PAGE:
Visit of the NATO's senior decision-making body, North Atlantic Council, to Georgia next week is "a very significant event that stresses the very special partnership between Georgia and NATO," Anders Fogh Rasmussen, the alliance's secretary general, said on November 3.
Speaking at a news conference in Brussels, he said that since NAC's first visit to Georgia three years ago, there had been "significant progress" in NATO-Georgia relations, as well as in "reforms of the Georgian defense and the Georgian society in general."
"The purpose of our visit to Georgia will be to discuss with the political leaders in Georgia how we can make further progress when it comes to reforms, and further progress in the relationship between Georgia and NATO," Rasmussen said.
He reiterated NATO's gratitude for Georgia's significant contribution to the Afghan operation. "Georgia belongs to the largest contributors to our operation in Afghanistan and it is a testament to the very strong Georgian commitment to our Alliance," he added.
The NATO Secretary General and NAC, involving ambassadors from the member states, will visit Tbilisi and Batumi on November 9-10.
On 9 November, the Secretary General will chair a meeting of the NATO-Georgia Commission in Tbilisi, with the participation of Georgian Prime Minister Nika Gilauri.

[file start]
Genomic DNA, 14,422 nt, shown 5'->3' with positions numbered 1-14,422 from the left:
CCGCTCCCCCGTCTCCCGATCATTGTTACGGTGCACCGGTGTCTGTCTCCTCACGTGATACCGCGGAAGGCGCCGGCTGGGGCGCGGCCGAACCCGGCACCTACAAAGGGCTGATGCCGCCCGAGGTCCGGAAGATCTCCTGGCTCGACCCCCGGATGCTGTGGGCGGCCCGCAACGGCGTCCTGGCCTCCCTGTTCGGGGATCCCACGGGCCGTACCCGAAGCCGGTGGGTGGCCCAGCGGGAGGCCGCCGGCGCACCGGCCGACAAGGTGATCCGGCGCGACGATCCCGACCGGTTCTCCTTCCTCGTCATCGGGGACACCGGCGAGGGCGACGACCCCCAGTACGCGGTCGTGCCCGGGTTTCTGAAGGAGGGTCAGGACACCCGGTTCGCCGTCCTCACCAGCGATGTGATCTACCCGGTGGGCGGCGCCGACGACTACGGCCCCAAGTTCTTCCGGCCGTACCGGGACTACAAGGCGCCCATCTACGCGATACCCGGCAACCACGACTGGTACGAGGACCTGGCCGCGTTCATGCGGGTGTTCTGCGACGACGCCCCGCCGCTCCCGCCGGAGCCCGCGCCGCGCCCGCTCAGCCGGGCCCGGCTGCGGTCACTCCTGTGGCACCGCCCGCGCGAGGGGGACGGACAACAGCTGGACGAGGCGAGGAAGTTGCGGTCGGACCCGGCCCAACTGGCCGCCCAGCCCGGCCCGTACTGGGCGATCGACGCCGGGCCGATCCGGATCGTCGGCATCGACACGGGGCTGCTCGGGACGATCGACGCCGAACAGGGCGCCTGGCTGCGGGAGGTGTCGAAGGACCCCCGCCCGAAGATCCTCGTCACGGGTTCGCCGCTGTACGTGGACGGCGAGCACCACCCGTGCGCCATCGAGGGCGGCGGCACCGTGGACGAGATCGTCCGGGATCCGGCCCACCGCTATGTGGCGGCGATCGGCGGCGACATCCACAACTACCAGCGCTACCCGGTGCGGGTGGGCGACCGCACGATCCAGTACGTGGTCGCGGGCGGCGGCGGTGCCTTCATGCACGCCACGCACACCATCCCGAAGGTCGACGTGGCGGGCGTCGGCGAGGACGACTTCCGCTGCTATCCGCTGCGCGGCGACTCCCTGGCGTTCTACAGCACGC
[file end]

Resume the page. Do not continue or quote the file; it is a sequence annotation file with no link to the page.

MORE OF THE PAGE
The Secretary General and NATO ambassadors will meet with Parliamentary Chairman Davit Bakradze and a group of Georgian lawmakers, as well as Foreign Minister Grigol Vashadze in Tbilisi on November 10. Also in Tbilisi NATO officials will meet with opposition, media and civil society representatives.
Also on November 10the Secretary General and NATO ambassadors will meet with President Saakashvili in Georgia's Black Sea resort town of Batumi. During the visit the NATO Secretary General will also hold bilateral meetings with President Saakashvili, parliamentary speaker and the prime minister. Andres Fogh Rasmussen also plans to deliver a speech at the Tbilisi State University and to greet Georgian troops which have served in Afghanistan.
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